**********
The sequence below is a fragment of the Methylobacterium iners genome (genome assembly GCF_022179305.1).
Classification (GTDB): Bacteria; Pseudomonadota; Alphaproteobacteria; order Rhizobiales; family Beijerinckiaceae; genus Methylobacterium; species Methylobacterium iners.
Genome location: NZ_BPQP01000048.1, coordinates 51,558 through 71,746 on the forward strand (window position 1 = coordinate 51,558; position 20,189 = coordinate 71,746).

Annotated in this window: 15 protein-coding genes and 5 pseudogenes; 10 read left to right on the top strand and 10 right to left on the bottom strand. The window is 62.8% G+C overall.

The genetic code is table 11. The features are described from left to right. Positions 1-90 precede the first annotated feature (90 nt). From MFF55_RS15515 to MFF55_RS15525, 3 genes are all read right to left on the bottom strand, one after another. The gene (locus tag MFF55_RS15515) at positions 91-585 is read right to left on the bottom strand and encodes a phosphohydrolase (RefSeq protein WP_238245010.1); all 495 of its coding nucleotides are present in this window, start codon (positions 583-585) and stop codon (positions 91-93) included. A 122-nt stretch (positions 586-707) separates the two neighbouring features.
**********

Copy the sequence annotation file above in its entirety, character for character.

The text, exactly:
The sequence below is a fragment of the Methylobacterium iners genome (genome assembly GCF_022179305.1).
Classification (GTDB): Bacteria; Pseudomonadota; Alphaproteobacteria; order Rhizobiales; family Beijerinckiaceae; genus Methylobacterium; species Methylobacterium iners.
Genome location: NZ_BPQP01000048.1, coordinates 51,558 through 71,746 on the forward strand (window position 1 = coordinate 51,558; position 20,189 = coordinate 71,746).

Annotated in this window: 15 protein-coding genes and 5 pseudogenes; 10 read left to right on the top strand and 10 right to left on the bottom strand. The window is 62.8% G+C overall.

The genetic code is table 11. The features are described from left to right. Positions 1-90 precede the first annotated feature (90 nt). From MFF55_RS15515 to MFF55_RS15525, 3 genes are all read right to left on the bottom strand, one after another. The gene (locus tag MFF55_RS15515) at positions 91-585 is read right to left on the bottom strand and encodes a phosphohydrolase (RefSeq protein WP_238245010.1); all 495 of its coding nucleotides are present in this window, start codon (positions 583-585) and stop codon (positions 91-93) included. A 122-nt stretch (positions 586-707) separates the two neighbouring features.